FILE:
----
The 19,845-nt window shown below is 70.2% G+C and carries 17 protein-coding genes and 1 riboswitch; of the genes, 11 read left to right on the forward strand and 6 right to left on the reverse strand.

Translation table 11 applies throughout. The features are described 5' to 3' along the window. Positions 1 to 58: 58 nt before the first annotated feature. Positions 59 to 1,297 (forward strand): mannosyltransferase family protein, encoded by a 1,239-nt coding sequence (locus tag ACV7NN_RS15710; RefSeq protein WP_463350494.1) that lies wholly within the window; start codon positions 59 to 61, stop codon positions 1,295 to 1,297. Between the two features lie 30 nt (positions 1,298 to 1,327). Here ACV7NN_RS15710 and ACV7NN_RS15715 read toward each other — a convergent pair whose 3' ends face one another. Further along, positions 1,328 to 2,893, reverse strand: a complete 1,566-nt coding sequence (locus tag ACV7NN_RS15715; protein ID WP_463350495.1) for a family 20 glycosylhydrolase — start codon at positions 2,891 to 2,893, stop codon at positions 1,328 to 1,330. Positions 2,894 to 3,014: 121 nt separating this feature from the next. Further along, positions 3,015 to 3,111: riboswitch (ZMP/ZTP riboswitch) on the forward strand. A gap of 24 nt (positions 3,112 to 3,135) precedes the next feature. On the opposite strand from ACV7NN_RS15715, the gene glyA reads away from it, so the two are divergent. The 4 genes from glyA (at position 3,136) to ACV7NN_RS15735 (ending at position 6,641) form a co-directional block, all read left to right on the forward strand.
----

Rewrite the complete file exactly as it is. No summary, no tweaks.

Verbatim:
The 19,845-nt window shown below is 70.2% G+C and carries 17 protein-coding genes and 1 riboswitch; of the genes, 11 read left to right on the forward strand and 6 right to left on the reverse strand.

Translation table 11 applies throughout. The features are described 5' to 3' along the window. Positions 1 to 58: 58 nt before the first annotated feature. Positions 59 to 1,297 (forward strand): mannosyltransferase family protein, encoded by a 1,239-nt coding sequence (locus tag ACV7NN_RS15710; RefSeq protein WP_463350494.1) that lies wholly within the window; start codon positions 59 to 61, stop codon positions 1,295 to 1,297. Between the two features lie 30 nt (positions 1,298 to 1,327). Here ACV7NN_RS15710 and ACV7NN_RS15715 read toward each other — a convergent pair whose 3' ends face one another. Further along, positions 1,328 to 2,893, reverse strand: a complete 1,566-nt coding sequence (locus tag ACV7NN_RS15715; protein ID WP_463350495.1) for a family 20 glycosylhydrolase — start codon at positions 2,891 to 2,893, stop codon at positions 1,328 to 1,330. Positions 2,894 to 3,014: 121 nt separating this feature from the next. Further along, positions 3,015 to 3,111: riboswitch (ZMP/ZTP riboswitch) on the forward strand. A gap of 24 nt (positions 3,112 to 3,135) precedes the next feature. On the opposite strand from ACV7NN_RS15715, the gene glyA reads away from it, so the two are divergent. The 4 genes from glyA (at position 3,136) to ACV7NN_RS15735 (ending at position 6,641) form a co-directional block, all read left to right on the forward strand.